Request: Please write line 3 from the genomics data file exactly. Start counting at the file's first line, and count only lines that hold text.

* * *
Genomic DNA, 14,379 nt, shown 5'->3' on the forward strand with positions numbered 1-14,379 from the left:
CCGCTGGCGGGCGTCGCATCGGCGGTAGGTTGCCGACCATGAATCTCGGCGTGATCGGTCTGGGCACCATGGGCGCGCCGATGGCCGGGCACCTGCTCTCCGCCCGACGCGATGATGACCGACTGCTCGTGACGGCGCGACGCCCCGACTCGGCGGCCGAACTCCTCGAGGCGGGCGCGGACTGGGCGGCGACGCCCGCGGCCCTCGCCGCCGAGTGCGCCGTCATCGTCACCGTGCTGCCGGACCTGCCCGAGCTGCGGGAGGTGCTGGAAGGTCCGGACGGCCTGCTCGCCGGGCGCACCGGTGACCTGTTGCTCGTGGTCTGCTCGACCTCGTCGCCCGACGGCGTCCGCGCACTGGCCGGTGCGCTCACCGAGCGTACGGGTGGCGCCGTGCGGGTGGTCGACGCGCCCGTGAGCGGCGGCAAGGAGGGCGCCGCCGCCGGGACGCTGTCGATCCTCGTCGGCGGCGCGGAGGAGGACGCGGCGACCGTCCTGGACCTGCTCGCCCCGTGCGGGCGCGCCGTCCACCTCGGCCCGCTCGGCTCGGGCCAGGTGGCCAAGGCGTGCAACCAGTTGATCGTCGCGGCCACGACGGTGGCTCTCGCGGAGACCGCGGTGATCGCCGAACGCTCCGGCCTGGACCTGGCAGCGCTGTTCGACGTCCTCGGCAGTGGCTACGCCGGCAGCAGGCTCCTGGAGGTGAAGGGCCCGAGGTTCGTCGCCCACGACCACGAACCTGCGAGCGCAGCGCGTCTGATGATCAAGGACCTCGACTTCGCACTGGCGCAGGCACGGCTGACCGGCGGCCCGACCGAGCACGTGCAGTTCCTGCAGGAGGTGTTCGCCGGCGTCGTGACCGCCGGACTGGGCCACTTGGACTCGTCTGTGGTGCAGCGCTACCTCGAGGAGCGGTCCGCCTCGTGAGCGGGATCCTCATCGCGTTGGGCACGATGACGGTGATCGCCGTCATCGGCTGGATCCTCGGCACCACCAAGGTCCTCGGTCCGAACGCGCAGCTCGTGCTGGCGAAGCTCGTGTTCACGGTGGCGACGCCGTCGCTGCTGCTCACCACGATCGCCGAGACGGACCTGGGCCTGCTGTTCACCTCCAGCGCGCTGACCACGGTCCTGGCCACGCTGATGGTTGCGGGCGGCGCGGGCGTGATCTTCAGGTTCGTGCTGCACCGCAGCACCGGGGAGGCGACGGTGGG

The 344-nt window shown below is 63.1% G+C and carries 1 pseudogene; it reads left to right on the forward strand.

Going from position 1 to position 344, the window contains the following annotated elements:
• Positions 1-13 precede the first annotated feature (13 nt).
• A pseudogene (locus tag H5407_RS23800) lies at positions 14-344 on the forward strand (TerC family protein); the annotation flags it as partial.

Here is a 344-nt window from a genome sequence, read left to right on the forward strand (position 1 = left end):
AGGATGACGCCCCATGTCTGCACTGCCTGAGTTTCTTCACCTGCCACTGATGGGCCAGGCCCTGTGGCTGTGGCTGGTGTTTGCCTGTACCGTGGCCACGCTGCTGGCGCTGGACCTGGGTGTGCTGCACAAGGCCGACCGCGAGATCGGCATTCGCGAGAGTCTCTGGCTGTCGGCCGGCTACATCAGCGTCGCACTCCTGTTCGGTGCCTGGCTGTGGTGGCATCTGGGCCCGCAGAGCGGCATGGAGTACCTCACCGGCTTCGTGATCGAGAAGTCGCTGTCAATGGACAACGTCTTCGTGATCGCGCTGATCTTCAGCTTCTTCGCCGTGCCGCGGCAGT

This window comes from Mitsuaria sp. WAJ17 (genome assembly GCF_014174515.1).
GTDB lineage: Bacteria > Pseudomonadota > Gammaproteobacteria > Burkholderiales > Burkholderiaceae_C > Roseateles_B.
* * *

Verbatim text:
The 344-nt window shown below is 63.1% G+C and carries 1 pseudogene; it reads left to right on the forward strand.